As his life essence seeped out, Mors felt himself fall to the floor and was once again greeted by a different, but equally gruesome scene. The visions of death, through betrayal, bigotry, injustice, revenge and many other reasons continued for what seemed like an eternity.
When Mors finally regained consciousness, he raised his head saw a familiar face. The old guard, who was casually chewing on a lump of dried meat, froze in terror as their eyes met, and subconsciously took a few steps backwards as if he was standing in front of a monster that was about to devour his soul.
Earlier when Mors had released his aura, the guards were cautious of him, some of the weaker ones feeling the slight sense of fear but that was nothing compared what the guard felt looking into his eyes.
As the priestess lectured the rest of the village on the demons and how they must always be prepared to make the ultimate sacrifice, the old guard, who was tasked with keeping an eye on Mors, backed away until he was in the shadows of one of the houses. Swallowing hard, as silently as he could, the man turned and started running with all his might, quickly disappearing into the woods. It had been a long time since he had lost his family and it was only the familiarity of the village, as well as having nowhere else to go that had kept him there but even still, that was not why he ran. He had seen those eyes before, dozens of years ago as he aided in a demon subjugation in the Northen Demonic Plains that when horribly wrong when they stumbled across an ancient, slumbering dragon.
Tripping over a fallen tree and falling face first into the dirt, the man quickly got back to his feet and started running.
"It can't be true, it can't be true, it can't be true," muttered the man through ragged breaths as he ran without purpose. "Those bloodlines can't mix... but if they have... and they burn him... no, it can't be true."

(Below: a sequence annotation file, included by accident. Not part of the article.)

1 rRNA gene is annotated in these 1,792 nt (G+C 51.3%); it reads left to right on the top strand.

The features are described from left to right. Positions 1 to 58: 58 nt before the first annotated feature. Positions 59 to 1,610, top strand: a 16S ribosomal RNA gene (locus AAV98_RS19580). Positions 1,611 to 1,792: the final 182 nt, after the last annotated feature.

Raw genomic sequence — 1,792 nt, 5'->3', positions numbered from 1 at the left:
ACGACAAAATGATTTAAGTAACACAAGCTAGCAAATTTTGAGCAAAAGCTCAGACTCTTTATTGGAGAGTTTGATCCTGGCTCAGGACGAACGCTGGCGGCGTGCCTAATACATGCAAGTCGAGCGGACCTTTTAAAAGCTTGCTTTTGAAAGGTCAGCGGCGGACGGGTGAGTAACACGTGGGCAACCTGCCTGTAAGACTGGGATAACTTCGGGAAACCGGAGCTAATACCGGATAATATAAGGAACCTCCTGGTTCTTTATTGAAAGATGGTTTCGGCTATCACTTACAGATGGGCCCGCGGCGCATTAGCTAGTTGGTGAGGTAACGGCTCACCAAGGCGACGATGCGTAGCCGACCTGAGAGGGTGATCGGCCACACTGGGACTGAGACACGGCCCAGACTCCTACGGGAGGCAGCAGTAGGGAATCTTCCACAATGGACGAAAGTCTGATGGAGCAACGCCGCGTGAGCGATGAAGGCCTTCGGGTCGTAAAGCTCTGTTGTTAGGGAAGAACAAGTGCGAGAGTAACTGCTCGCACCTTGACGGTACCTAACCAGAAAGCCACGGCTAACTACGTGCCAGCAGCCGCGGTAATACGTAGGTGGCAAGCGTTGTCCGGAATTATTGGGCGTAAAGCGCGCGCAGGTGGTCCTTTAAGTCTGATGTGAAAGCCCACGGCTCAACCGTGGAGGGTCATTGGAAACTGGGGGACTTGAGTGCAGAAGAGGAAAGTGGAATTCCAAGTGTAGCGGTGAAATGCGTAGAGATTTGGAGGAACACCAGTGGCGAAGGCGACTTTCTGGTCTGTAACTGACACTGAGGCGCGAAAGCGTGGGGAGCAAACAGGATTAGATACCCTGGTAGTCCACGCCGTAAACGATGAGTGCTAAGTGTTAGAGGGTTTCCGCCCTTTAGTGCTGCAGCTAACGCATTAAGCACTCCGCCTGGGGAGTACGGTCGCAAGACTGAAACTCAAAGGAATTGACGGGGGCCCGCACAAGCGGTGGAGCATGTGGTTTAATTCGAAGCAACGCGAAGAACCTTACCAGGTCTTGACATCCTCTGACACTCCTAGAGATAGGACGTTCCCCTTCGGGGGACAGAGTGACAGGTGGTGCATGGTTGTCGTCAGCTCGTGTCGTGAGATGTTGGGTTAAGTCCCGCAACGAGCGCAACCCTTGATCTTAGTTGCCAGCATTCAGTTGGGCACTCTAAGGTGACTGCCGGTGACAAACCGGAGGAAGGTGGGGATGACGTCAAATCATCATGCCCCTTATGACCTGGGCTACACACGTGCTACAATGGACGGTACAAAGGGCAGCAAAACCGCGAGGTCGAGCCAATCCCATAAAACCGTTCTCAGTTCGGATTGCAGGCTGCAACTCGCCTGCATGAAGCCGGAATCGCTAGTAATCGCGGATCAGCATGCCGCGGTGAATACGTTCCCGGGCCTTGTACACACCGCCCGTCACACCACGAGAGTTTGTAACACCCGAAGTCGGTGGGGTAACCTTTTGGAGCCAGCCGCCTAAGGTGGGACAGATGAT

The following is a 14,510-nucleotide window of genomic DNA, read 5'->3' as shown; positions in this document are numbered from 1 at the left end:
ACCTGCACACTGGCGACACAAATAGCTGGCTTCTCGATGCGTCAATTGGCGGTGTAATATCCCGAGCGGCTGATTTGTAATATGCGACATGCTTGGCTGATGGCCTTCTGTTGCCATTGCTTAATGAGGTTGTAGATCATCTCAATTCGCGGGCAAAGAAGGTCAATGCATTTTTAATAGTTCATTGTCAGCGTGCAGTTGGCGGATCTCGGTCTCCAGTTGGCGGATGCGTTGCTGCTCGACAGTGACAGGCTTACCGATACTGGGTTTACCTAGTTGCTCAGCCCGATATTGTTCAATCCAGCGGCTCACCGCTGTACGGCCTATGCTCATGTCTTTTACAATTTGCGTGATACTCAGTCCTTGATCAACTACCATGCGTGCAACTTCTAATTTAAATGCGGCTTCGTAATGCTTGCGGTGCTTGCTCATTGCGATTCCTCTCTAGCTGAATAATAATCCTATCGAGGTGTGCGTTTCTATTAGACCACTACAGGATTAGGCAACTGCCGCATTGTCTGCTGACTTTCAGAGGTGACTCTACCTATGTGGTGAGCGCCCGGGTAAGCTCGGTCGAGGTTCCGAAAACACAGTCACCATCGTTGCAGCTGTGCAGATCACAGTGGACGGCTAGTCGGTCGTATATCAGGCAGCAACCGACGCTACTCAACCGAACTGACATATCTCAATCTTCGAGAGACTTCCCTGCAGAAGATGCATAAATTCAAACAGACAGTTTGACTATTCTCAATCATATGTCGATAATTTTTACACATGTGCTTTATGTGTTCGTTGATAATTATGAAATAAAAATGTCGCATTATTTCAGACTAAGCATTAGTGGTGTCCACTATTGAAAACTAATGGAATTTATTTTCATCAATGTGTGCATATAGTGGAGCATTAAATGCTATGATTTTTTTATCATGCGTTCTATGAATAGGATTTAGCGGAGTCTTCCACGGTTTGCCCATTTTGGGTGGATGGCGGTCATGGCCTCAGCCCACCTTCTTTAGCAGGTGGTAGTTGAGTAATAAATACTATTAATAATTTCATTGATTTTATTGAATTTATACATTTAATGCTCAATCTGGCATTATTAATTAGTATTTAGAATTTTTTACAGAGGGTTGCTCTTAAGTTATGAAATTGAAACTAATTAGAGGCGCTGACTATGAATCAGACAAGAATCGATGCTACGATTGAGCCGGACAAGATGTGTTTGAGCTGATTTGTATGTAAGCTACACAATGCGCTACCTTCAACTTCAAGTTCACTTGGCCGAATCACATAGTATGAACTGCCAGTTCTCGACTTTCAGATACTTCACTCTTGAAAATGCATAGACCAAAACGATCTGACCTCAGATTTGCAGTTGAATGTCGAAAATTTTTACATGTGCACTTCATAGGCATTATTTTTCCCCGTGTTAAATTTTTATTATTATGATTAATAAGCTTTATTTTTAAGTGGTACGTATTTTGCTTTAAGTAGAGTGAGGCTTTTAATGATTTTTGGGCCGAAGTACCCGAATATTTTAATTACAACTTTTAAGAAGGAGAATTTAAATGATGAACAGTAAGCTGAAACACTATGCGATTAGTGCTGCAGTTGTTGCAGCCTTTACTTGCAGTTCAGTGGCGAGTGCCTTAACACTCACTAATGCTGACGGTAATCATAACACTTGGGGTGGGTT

Not noticing the old guard's escape, the priestess continued her speech. "... and that is why, children of the light, though we have sacrificed much tonight, it is all for the greater good. Tonight we shall cleanse another demon. An abomination that, if allowed to grow, would kill much, much more. To the souls that gave everything this evening, the Goddess of Light will reward them," shouted the woman with fanatical fervour as she raised her hands to the sky. As she lowered them, she felt a cold, haunting gaze fall on her back, causing her to laugh. "How nice of you to wake up. It is time to face your death."
Mors released a malicious, terrifying laugh that caused the villager's hair to stand on end. Slowly turning around, the priestess visibly paled when she met Mors' gaze.
"You have lost demon. Give up," said the priestess, not able to hide the tremble in her voice, as a golden flame formed in our outstretched arms.
"Lost?" Insanity danced in Mors rapidly dilating eyes as blood ran down the side of his mouth. Having relived the moment of death over a thousand times, most being extremely brutal in the emotional of physical sense, death had lost its meaning to Mors. "Death..."
Mors vomited a significant amount of blood, hitting the wood in front of him as a maddened smile appeared on his face, and he burst into broken laughter. "I think it's time you learnt the true meaning of death."
The pain, memories and instincts of Mors' new heritage suddenly merged together, collapsing the last restraints of his humanity, causing his murderous, tyrannical aura to skyrocket, sending all of the animals withing a few miles scurrying for safety as a few of the weaker villagers fainted from the sudden fright. "I told you to kill me when you had the chance."